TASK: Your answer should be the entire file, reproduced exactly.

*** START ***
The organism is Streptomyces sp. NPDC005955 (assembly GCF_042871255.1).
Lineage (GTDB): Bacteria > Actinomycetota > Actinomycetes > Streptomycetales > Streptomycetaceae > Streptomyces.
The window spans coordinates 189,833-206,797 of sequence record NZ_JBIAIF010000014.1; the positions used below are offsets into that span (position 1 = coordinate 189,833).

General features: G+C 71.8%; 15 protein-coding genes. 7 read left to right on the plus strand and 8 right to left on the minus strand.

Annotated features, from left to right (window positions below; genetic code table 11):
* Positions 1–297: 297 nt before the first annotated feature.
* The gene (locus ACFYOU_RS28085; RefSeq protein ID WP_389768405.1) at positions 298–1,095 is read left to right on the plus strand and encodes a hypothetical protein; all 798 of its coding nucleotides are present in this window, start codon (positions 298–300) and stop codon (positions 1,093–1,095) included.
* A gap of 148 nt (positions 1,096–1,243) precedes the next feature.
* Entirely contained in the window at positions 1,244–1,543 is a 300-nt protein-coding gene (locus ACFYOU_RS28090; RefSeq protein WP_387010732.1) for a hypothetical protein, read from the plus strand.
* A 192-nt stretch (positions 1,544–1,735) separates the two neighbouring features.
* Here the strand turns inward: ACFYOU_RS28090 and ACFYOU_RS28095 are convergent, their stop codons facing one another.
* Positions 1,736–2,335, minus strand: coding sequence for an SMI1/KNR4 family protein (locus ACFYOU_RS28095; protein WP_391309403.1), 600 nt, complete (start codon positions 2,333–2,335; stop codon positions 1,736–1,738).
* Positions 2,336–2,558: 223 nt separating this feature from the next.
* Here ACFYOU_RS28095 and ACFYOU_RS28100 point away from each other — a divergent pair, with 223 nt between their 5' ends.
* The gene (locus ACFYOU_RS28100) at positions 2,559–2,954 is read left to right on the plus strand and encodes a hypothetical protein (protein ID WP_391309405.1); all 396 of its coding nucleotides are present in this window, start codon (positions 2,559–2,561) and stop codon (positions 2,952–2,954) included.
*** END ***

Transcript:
The organism is Streptomyces sp. NPDC005955 (assembly GCF_042871255.1).
Lineage (GTDB): Bacteria > Actinomycetota > Actinomycetes > Streptomycetales > Streptomycetaceae > Streptomyces.
The window spans coordinates 189,833-206,797 of sequence record NZ_JBIAIF010000014.1; the positions used below are offsets into that span (position 1 = coordinate 189,833).

General features: G+C 71.8%; 15 protein-coding genes. 7 read left to right on the plus strand and 8 right to left on the minus strand.

Annotated features, from left to right (window positions below; genetic code table 11):
* Positions 1–297: 297 nt before the first annotated feature.
* The gene (locus ACFYOU_RS28085; RefSeq protein ID WP_389768405.1) at positions 298–1,095 is read left to right on the plus strand and encodes a hypothetical protein; all 798 of its coding nucleotides are present in this window, start codon (positions 298–300) and stop codon (positions 1,093–1,095) included.
* A gap of 148 nt (positions 1,096–1,243) precedes the next feature.
* Entirely contained in the window at positions 1,244–1,543 is a 300-nt protein-coding gene (locus ACFYOU_RS28090; RefSeq protein WP_387010732.1) for a hypothetical protein, read from the plus strand.
* A 192-nt stretch (positions 1,544–1,735) separates the two neighbouring features.
* Here the strand turns inward: ACFYOU_RS28090 and ACFYOU_RS28095 are convergent, their stop codons facing one another.
* Positions 1,736–2,335, minus strand: coding sequence for an SMI1/KNR4 family protein (locus ACFYOU_RS28095; protein WP_391309403.1), 600 nt, complete (start codon positions 2,333–2,335; stop codon positions 1,736–1,738).
* Positions 2,336–2,558: 223 nt separating this feature from the next.
* Here ACFYOU_RS28095 and ACFYOU_RS28100 point away from each other — a divergent pair, with 223 nt between their 5' ends.
* The gene (locus ACFYOU_RS28100) at positions 2,559–2,954 is read left to right on the plus strand and encodes a hypothetical protein (protein ID WP_391309405.1); all 396 of its coding nucleotides are present in this window, start codon (positions 2,559–2,561) and stop codon (positions 2,952–2,954) included.